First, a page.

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Troubled Waters: Tennessee Families Stand Up for a Clean Environment 20.8.2017 Truthout - All Articles
Sterling and Stray, a now abandoned coal mine in Tennessee, is seen on May 18, 2017. (Photo: Valerie Vozza for Equal Voice News) Clairfield, Tennessee -- On the northern slope of Cooper Ridge --  a long, low-slung rise in Tennessee's Cumberland Mountains --  sits the 127-year-old Hatfield Cemetery, a well-maintained strip of flower-adorned plots where gravestones older than a century sit next to still-fresh graves. Bright pink ribbons hang in the tree branches surrounding the cemetery, marking 100 feet from the burial grounds. Beyond them is planned one of the largest surface coal mines in Tennessee's history. The mine will soon surround the cemetery. On an afternoon in May, a swath of clear-cut logging was visible through the trees, and heavy machinery could be heard over the sound of chirping birds.  The Cooper Ridge mine will span a total of roughly 1,400 acres of land, both above and below ground, stretching from the southern tip of the ridge where it will encircle Hatfield Cemetery to the northern ...
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The West’s latest prospecting frenzy? Extraterrestrial gold. 14.8.2017 High Country News Most Recent
Companies are hunting for lithium near Moab, Utah.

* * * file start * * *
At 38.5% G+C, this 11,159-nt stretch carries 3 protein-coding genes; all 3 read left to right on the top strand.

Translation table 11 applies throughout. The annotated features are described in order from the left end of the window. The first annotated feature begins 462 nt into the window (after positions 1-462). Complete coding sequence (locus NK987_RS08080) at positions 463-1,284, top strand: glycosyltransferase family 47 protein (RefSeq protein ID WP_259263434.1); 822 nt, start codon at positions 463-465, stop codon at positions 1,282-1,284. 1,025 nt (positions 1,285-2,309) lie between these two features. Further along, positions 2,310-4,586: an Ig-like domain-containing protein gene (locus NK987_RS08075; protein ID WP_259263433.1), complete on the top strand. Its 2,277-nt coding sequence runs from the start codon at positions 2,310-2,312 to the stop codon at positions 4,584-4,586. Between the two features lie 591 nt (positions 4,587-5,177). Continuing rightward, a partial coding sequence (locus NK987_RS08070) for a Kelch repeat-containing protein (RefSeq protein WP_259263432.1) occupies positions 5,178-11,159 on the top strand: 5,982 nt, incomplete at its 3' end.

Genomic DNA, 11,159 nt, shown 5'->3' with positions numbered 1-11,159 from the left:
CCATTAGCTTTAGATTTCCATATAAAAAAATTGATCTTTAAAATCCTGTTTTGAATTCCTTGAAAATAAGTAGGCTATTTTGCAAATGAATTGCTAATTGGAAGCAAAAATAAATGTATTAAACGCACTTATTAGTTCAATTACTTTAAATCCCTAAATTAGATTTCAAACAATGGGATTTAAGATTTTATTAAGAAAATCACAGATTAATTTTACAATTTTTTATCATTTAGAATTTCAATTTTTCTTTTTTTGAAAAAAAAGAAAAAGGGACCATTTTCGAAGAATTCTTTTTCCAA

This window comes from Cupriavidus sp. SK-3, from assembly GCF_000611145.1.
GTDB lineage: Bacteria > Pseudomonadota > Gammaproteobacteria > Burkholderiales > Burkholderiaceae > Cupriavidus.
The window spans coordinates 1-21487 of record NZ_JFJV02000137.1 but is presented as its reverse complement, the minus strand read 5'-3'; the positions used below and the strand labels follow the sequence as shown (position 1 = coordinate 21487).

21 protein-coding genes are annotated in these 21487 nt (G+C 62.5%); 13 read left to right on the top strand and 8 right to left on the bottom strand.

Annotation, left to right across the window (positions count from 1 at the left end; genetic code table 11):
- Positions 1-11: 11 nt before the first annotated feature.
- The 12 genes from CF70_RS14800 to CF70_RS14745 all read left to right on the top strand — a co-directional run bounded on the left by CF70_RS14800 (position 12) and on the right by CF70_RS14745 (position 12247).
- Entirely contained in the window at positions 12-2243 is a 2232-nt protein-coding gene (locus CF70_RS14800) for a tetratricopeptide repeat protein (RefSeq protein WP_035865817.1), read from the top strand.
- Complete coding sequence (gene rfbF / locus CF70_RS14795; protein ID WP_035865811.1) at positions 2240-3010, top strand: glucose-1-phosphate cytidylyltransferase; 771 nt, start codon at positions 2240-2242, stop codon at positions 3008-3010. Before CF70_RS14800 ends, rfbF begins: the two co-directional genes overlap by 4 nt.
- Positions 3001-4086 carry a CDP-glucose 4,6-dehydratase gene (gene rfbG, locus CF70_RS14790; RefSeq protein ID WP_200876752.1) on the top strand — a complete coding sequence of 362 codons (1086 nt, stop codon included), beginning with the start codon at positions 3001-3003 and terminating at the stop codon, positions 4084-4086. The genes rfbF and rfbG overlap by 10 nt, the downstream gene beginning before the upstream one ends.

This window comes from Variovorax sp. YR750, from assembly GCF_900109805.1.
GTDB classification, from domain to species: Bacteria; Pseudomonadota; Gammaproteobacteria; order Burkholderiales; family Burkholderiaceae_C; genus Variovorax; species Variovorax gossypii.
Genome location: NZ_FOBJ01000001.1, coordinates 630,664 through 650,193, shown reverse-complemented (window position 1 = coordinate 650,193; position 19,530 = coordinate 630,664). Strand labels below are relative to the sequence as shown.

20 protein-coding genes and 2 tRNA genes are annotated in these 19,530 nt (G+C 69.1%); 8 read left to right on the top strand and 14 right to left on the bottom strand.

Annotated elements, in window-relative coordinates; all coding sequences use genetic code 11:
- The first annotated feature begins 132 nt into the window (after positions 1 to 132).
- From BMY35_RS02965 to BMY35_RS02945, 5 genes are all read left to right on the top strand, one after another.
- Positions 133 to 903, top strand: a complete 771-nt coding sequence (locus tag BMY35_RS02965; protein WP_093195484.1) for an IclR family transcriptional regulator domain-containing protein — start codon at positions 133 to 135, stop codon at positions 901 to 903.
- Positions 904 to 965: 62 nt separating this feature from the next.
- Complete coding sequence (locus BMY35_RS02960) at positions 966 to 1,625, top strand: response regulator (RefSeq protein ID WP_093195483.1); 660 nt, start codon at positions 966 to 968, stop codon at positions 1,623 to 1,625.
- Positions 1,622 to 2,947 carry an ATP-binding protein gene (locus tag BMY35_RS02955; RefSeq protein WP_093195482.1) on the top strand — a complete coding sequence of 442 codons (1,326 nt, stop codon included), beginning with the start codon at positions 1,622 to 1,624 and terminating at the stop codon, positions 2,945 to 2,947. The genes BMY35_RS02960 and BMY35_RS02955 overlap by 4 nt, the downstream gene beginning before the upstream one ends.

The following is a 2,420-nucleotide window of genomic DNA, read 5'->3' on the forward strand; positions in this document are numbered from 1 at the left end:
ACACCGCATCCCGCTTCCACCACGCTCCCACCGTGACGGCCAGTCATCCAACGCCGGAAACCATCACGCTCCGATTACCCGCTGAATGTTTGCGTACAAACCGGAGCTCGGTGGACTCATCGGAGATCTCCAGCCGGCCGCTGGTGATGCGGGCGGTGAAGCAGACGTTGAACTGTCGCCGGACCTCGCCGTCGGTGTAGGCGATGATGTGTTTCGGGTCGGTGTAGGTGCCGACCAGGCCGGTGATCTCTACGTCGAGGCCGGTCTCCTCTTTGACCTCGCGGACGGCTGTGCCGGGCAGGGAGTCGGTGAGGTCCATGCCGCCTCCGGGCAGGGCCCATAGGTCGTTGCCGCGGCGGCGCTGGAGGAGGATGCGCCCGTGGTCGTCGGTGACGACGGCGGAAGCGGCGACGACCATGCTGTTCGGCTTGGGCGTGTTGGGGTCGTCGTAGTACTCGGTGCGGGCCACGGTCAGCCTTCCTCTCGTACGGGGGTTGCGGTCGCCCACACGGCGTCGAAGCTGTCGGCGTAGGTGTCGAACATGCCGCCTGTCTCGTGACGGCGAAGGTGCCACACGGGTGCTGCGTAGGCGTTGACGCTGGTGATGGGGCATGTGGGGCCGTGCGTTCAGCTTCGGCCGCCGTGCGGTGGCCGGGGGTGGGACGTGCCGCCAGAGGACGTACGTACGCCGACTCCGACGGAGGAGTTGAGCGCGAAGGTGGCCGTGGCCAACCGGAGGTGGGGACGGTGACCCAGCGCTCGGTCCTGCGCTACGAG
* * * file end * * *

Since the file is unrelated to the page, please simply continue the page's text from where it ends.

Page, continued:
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Germany's Transition From Coal to Renewable Energy Offers Lessons for the Rest of the World 14.8.2017 Truthout.com
Seventy-seven-year-old Heinz Spahn -- whose blue eyes are both twinkling and stern -- vividly recalls his younger days. The Zollverein coal mine, where he worked in the area of Essen, Germany, was so clogged with coal dust, he remembers, that people would stir up a black cloud whenever they moved. "It was no pony farm," he says -- using the sardonic German phrase to describe the harsh conditions: The roar of machines was at a constant 110 decibels, and the men were nicknamed waschbar, or "raccoons," for the black smudges that permanently adorned their faces.  Today, the scene at  Zollverein  is very different. Inside the coal washery where Spahn once worked -- the largest building in the Zollverein mining complex -- the air is clean, and its up to 8,000 miners have been replaced by one-and-a-half million tourists annually. The whole complex is now a UNESCO world heritage site: Spahn, who worked here as a fusion welder until the mine shut down on December 23, 1986, is employed as a guide to teach tourists ...
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The West’s latest mining frenzy? Extraterrestrial gold. 14.8.2017 High Country News Most Recent
Companies are hunting for lithium near Moab, Utah.
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Whitley Award winner ornithologist’s claims on conservation of Great Indian Bustard raise doubts 8.8.2017 Pune – The Indian Express